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Mission statements can be fraught with problems but one I came across the other day wins an award for the worst I have ever seen.

What sort of organisation do you think this mission statement comes from?

  • Welcome to (Our company) and a team that’s passionate about creativity, your ideas and generating innovative solutions with flair, impact and individuality that provides real benefits for your business.
  • With a philosophy driven by meeting every challenge, our dedication to realising your vision will exceed expectations in every way. We’ll make the experience of working with us a pleasure, building strong relationships by consistently delivering the exceptional standards upon which our reputation is based.
  • Backed by the skills and extensive resources of our team, a personal co-ordinator will work with you throughout your relationship with us. You’ll get just the right balance of help, guidance and support, adding value at every opportunity and ensuring the outstanding service you receive matches your requirements in every way.

It is actually from a Spa and conference centre. Can you believe that? I deny anyone to work that out. Frankly, an easier question would be, what sort of organisation would it not apply to. I have a suspicion that this one came about by from cobbling together all the mission statements left on flip charts by every company that has ever visited the place for a strategy away day.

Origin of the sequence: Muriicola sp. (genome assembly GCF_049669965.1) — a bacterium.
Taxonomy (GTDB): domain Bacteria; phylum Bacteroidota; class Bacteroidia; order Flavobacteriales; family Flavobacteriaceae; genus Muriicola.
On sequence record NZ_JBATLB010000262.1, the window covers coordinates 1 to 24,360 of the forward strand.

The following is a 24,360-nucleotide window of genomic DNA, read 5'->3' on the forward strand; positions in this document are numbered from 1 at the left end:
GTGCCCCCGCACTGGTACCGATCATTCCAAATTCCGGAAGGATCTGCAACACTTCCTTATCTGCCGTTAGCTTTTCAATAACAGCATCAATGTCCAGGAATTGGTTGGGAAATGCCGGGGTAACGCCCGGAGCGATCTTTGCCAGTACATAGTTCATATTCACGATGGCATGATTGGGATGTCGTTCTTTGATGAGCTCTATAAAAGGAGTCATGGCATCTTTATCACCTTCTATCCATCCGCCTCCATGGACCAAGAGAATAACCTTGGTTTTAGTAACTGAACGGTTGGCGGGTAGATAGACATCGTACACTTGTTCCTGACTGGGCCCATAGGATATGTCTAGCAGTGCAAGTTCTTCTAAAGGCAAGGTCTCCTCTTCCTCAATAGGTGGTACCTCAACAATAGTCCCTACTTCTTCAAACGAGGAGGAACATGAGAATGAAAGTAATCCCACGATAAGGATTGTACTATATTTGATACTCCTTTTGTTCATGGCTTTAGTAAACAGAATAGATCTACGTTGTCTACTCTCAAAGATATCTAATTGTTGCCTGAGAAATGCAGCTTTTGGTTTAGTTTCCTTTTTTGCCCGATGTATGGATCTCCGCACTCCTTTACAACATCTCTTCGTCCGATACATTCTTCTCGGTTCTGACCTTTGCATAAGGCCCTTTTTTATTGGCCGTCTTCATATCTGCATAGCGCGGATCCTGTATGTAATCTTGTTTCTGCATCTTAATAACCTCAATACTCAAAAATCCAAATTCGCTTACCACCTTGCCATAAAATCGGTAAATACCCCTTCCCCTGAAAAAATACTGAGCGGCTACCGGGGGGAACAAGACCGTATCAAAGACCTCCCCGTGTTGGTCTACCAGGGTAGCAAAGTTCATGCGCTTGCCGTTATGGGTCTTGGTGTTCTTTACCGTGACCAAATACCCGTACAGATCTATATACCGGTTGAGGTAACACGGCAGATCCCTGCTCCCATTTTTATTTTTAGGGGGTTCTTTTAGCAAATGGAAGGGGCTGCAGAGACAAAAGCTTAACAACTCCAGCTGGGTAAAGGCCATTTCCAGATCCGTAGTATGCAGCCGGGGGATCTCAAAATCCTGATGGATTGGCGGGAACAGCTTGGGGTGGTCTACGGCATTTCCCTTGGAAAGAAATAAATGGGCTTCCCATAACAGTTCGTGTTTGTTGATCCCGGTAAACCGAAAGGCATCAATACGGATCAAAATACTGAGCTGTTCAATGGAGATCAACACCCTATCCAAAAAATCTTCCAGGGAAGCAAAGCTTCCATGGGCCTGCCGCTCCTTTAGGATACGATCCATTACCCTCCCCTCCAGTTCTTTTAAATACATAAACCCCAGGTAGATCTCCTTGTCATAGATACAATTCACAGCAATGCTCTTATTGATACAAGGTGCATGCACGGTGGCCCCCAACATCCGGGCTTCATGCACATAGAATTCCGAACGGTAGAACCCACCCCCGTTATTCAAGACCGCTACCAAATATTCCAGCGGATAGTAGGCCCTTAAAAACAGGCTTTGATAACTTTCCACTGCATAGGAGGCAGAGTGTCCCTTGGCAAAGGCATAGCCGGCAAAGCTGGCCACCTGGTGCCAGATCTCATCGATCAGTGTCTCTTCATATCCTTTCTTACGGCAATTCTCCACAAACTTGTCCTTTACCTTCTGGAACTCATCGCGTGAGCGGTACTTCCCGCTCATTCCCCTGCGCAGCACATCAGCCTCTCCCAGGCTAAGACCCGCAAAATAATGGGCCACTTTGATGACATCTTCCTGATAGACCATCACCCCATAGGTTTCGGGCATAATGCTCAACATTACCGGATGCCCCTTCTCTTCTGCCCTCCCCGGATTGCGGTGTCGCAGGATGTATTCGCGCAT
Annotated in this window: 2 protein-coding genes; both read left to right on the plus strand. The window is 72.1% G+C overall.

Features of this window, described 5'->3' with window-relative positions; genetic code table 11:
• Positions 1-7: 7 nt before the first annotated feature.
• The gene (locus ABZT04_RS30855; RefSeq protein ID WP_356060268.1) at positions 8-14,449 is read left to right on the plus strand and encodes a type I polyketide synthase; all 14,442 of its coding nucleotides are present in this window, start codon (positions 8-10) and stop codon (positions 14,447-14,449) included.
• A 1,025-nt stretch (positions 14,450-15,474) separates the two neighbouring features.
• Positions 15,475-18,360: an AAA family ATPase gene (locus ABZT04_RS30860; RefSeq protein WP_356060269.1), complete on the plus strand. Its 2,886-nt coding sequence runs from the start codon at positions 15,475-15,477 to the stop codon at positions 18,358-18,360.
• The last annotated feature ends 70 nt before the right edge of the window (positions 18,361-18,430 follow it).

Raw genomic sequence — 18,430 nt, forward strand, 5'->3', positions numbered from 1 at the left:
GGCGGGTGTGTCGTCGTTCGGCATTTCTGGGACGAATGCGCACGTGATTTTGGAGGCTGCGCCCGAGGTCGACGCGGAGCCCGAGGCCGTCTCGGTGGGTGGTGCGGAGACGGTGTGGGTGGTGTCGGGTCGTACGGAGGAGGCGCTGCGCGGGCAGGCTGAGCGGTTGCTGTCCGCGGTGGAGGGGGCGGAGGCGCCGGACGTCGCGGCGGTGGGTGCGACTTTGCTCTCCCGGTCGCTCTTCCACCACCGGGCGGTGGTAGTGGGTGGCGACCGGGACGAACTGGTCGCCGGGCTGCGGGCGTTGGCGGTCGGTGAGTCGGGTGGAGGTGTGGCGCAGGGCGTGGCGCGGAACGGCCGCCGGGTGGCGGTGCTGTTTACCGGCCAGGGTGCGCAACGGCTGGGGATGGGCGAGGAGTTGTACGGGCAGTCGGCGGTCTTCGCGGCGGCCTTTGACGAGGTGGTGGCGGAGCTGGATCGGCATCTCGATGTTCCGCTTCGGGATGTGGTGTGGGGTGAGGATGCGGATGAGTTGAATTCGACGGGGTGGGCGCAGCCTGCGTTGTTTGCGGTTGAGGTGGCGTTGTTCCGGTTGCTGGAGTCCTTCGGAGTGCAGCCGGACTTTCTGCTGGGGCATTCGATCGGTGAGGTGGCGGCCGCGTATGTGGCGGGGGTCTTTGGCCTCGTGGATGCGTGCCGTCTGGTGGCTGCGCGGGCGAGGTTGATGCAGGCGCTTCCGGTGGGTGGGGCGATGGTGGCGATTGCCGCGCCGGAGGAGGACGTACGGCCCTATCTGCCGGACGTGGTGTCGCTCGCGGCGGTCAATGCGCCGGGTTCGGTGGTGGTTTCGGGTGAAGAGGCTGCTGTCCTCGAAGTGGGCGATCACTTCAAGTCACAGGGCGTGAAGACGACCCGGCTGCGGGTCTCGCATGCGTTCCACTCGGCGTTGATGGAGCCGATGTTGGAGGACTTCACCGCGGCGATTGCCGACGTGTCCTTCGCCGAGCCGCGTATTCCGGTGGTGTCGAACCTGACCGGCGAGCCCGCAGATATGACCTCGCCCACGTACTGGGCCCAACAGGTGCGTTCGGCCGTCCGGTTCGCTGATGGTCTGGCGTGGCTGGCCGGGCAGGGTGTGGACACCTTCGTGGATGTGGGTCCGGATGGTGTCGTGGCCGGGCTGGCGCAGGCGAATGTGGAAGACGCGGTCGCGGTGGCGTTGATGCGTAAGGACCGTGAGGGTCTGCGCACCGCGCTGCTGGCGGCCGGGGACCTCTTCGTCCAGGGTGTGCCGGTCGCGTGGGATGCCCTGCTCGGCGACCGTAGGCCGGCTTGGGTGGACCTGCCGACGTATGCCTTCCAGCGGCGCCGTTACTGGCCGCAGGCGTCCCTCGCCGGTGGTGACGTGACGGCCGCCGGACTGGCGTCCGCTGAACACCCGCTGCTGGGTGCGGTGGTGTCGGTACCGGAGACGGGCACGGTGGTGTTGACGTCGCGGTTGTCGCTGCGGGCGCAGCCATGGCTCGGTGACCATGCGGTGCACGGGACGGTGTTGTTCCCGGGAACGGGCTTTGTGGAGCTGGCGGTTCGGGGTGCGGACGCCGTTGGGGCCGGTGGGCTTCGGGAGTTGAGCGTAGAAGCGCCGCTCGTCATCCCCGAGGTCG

Even as a consultant I have to be astonished by the jargon, buzz words and management speak that this contains. Its astonishing.

If you want to understand the difference between Mission, Vision and Purpose this will make it clear for you.

Making a mission statement more useful

In Communicating Strategy I explain where many mission statements go wrong and how to state them in a way that is far more useful. Here are some simple tips:

1) Make it clear what industry you are in, who you serve and why you want to help them.

2) What is your purpose. In this case I suspect it is either for people to feel special and pampered (the spa) or provide an conference experience where they can relax and achieve their conference’s objectives.

3) Be specific about where you actually add value. I don’t want innovation when people serve coffee (no cocktail bar jugglers please). I just want nice coffee and biscuits served by someone I don’t notice. Serving coffee should be seen as a core capability not a “Challenge”.

4) Be honest. Do the staff believe this? Do they even remember it? Can they think to themselves, am I carrying this out the organisation’s mission? I doubt it with this one.  How to write a memorable mission or vision statement.

5) Your customers should relate to it. It should mean something to them and their business so they feel that you will relate to them (unlike this one)

Most importantly the statement should really reflect the purpose of the organisation and the journey you will take to achieve it. Otherwise, why have one?

Phil Jones
Author Communicating Strategy